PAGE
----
That’s the number of multi-car homes in the UK with a sweet-spot combination of off-street parking for home-charging and at least one vehicle that never does more than 100 miles in a single journey.
What Car? approached 2310 current electric vehicle owners and a further 23,500 non-EV owners to understand how they used their cars on an everyday basis.
This research found that 17% of multi-car households have at least one vehicle that never makes a journey of more than 100 miles. Overlaying these numbers with the percentage that has a driveway for home-charging (88%), What Car? calculated that 1.56m households – of the 27m in the UK – could convert to a pure electric vehicle without any compromises today. This figure is set to increase as charging infrastructure and electric vehicle range increases in future years.
“Most drivers are aware of the drive towards electrification, but are uncertain whether the current cars and infrastructure can meet their needs: the evidence here shows that a significant proportion of households could make the switch without any compromise, and start enjoying the benefits of electric vehicles – including travelling with zero emissions in near-silence, enjoying significant cost-savings through the year, and the potential for being free from congestion or clean air zone charges,” said Jim Holder, editorial director at What Car?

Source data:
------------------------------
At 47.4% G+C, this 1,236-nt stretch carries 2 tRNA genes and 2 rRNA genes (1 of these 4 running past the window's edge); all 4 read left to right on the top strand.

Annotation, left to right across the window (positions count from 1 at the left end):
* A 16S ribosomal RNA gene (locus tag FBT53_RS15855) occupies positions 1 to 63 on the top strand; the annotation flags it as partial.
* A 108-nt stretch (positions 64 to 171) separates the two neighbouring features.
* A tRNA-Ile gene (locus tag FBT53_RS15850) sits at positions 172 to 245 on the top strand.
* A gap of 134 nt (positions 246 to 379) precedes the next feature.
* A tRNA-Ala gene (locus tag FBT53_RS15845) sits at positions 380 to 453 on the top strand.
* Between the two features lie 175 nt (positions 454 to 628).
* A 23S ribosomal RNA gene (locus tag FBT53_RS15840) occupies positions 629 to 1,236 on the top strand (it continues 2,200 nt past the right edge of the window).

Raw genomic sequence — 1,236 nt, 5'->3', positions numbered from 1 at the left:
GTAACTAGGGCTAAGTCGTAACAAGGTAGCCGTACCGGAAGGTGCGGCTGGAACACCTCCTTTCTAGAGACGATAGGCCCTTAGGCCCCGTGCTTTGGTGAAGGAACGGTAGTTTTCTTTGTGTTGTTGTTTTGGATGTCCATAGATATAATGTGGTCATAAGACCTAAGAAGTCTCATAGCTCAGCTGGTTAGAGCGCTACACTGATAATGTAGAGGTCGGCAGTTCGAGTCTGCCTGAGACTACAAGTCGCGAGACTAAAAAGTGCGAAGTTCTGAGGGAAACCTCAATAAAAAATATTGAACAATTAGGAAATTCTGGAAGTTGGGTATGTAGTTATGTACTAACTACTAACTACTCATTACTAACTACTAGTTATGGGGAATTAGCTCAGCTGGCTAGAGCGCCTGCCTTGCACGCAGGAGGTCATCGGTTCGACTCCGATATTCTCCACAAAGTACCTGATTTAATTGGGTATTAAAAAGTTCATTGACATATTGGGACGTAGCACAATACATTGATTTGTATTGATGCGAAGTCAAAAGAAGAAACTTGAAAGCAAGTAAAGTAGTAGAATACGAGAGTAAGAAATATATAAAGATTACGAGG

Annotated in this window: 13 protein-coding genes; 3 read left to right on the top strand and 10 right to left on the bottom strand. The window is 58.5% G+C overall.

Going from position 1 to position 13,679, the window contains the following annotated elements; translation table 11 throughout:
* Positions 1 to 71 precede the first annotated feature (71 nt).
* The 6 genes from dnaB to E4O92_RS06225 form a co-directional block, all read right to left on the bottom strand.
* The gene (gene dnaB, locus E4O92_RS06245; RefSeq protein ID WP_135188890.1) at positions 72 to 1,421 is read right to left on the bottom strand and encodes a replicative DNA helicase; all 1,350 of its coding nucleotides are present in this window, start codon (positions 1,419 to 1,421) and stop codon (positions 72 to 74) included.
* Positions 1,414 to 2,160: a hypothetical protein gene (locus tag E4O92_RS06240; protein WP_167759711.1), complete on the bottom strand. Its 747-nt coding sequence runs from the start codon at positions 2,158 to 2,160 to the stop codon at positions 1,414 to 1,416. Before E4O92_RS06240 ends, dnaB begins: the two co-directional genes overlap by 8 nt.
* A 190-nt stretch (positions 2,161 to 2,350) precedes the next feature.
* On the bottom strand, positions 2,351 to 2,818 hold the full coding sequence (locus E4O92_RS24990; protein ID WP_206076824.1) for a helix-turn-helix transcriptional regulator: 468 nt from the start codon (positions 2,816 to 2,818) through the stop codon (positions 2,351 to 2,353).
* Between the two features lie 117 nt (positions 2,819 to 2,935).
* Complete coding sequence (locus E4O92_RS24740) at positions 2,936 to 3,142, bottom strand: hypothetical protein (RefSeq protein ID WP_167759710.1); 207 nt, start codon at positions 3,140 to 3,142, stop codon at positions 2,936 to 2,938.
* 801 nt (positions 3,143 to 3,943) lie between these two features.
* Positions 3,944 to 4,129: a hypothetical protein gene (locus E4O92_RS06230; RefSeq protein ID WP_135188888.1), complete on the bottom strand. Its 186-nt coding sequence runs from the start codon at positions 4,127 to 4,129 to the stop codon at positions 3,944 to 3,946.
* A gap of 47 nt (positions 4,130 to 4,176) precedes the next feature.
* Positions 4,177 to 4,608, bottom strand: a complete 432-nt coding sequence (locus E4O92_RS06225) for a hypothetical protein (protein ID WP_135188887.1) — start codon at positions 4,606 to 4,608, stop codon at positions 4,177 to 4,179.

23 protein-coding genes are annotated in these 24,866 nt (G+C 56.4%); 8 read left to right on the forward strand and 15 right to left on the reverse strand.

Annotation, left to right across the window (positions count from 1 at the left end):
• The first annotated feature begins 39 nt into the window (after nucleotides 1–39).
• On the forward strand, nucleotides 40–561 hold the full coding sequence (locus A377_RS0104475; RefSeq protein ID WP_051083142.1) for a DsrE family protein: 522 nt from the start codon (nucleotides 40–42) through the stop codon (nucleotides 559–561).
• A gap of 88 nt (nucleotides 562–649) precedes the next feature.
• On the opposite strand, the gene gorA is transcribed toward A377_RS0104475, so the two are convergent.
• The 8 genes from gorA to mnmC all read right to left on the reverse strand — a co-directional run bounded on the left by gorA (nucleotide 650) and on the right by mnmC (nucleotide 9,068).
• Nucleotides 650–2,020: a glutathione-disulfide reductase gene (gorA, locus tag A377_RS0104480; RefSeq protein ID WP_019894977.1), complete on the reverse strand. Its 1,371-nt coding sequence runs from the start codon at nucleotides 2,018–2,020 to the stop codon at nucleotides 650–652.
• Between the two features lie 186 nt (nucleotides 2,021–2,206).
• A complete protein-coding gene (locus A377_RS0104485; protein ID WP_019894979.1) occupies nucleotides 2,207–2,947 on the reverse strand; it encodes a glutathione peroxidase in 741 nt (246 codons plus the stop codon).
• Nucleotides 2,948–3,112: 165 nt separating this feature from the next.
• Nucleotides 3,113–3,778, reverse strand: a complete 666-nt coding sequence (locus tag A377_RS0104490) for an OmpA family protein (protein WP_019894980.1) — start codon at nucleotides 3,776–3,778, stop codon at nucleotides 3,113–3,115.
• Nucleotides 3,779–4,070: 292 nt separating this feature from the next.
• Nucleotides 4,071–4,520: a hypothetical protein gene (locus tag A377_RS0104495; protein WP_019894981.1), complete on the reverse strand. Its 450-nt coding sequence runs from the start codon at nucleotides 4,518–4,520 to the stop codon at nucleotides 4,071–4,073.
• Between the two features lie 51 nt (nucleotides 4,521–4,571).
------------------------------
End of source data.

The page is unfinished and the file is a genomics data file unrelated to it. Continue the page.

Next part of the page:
To further support the arguments for purchasing an electric car, a surprising two-thirds of households that already have one, as well as a traditional petrol or diesel vehicle, say they now use the EV as their main vehicle.
2019 has been labelled the year of the electric vehicle, with no fewer than 19 different pure battery powered cars hitting the showrooms. The latest is the Oxford-built all-electric Mini Electric, which launches this week.
Electric car range varies according to battery size, but What Car?’s Real Range testing has measured 18 EVs with ranges from 57 miles to 259 miles. All but three of the 15 cars tested have a Real Range in excess of 100 miles.
Prices for new EVs with a range exceeding 100 miles start from around £18,000 when purchased with a separate battery lease, or £24,500 with the battery included. Most electric vehicles are leased, with typical monthly payments around £300, depending on the size of your deposit, according to What Car? Target Price Finance data.
Sales of new electric cars hit a total of 9489 for 2019 at the end of May – up more 60% year-on-year but still less than 1% of the total market – bringing the total number of electric cars on UK roads to around 70,000.
“While it is clear that there is more work to be done to make electric cars even more affordable, and to increase charging and range capabilities so that even more households can own them compromise-free, it is also evident that the manufacturers and infrastructure providers are further ahead in providing answers to consumers’ questions than is widely recognised,” said Holder.
What Car? surveyed 25,000 visitors to its website from 14-28 June. The research was conducted independently by What Car? and supported by Mini.